Many people often ask us what La Nina means for them. Friday to Sunday’s temperatures show a classic La Nina set up with a north east flow across the country, boosting temperatures above normal especially through inland and southern parts of both main islands.
This set up also means many coastal zones to the north and north east of both main islands have normal daytime temperatures (thick cloud cover and winds off the sea limit how warm it gets there). In fact some may even be a bit cooler than normal with this set up (Hawke’s Bay, Gisborne, Bay of Plenty).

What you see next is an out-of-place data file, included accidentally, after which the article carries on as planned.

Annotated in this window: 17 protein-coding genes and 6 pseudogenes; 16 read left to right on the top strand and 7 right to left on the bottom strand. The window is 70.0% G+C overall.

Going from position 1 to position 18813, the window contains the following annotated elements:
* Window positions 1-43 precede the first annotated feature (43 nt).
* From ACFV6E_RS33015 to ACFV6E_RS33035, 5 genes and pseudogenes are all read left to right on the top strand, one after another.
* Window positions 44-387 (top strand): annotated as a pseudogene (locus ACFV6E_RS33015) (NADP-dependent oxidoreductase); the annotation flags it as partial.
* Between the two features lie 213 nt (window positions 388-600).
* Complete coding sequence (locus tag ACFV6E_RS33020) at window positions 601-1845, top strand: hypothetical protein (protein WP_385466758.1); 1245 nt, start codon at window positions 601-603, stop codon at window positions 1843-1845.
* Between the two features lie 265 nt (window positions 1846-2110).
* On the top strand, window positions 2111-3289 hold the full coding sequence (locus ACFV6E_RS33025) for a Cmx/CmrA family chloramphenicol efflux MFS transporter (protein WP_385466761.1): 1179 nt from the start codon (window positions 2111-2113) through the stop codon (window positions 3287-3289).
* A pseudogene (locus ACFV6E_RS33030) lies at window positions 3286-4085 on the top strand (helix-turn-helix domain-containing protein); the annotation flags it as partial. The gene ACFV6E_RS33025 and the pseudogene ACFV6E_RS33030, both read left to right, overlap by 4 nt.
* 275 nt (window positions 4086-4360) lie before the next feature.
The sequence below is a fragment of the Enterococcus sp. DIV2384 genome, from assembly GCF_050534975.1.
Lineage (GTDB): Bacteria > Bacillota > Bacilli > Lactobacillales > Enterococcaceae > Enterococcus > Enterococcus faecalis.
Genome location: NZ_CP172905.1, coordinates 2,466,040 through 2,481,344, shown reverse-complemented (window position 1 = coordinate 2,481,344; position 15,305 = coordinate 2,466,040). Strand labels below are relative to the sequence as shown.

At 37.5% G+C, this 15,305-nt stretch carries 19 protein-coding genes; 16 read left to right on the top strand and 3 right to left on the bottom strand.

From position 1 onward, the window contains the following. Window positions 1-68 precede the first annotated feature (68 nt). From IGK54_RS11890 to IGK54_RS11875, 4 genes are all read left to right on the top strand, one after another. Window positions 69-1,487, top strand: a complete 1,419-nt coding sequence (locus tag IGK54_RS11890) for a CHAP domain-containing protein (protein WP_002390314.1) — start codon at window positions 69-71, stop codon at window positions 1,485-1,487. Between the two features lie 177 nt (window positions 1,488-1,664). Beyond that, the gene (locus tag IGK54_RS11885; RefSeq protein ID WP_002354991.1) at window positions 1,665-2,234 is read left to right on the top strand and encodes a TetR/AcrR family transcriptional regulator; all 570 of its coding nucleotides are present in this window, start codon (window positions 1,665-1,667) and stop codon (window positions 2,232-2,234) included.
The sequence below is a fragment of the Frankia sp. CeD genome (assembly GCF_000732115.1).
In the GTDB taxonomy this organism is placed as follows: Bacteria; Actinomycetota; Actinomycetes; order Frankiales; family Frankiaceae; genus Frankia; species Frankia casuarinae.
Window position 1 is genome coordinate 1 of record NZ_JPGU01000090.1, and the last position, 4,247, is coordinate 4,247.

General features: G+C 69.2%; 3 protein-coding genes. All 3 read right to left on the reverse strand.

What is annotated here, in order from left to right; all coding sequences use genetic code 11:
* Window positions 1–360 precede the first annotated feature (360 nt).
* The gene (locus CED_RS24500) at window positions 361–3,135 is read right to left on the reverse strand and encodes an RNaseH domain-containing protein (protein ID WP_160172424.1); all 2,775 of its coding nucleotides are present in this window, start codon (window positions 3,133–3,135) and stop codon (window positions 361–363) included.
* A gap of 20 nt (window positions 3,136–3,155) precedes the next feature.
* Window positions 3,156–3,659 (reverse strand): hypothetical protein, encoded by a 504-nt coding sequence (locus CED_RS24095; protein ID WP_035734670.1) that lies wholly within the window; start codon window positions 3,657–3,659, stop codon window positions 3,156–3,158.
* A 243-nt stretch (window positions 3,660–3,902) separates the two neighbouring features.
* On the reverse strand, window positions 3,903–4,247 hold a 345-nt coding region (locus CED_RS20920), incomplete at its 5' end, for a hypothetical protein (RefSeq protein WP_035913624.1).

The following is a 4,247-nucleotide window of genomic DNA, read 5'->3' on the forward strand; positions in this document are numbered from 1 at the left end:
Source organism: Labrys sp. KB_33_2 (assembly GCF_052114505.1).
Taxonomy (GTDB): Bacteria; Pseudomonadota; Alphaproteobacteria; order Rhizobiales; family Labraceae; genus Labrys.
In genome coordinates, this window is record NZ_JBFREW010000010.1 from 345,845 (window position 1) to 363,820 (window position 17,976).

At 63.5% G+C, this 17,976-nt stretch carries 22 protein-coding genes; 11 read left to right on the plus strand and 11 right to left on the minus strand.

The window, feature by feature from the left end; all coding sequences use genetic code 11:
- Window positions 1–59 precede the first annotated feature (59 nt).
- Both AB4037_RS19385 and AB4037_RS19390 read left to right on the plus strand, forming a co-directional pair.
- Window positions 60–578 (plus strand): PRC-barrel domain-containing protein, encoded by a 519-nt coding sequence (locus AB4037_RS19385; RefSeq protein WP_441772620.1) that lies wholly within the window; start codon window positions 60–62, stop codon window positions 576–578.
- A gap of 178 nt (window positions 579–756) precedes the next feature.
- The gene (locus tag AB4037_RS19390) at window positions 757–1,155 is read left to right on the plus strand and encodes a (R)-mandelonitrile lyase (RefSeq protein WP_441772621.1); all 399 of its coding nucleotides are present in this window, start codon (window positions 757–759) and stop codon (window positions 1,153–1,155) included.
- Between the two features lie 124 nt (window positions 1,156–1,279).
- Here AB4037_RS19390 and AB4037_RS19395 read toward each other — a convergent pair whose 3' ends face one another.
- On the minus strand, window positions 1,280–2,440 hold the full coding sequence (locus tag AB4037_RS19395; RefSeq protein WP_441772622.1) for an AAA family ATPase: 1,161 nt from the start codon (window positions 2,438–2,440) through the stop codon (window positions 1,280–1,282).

La Nina is slowly developing and lifts sea surface temperatures north of NZ. As a result of that, more low pressure zones tend to form and impact NZ – as we’re seeing today and into this weekend. It generally encourages normal daytime temperatures for coastal parts of the upper North Island that face into the wind – but above normal temperatures in western and southern parts of both main islands. This is precisely what we see on Friday, Saturday and Sunday with some parts of the South Island’s interior over 8 degrees above normal for this time of year.
Overnight minimums should be above average for most regions too.
Need to drill down deeper? The temperature graphs at RuralWeather.co.nz include windchill, humidex and humidity to make sense of it all and how it may feel to you when outdoors.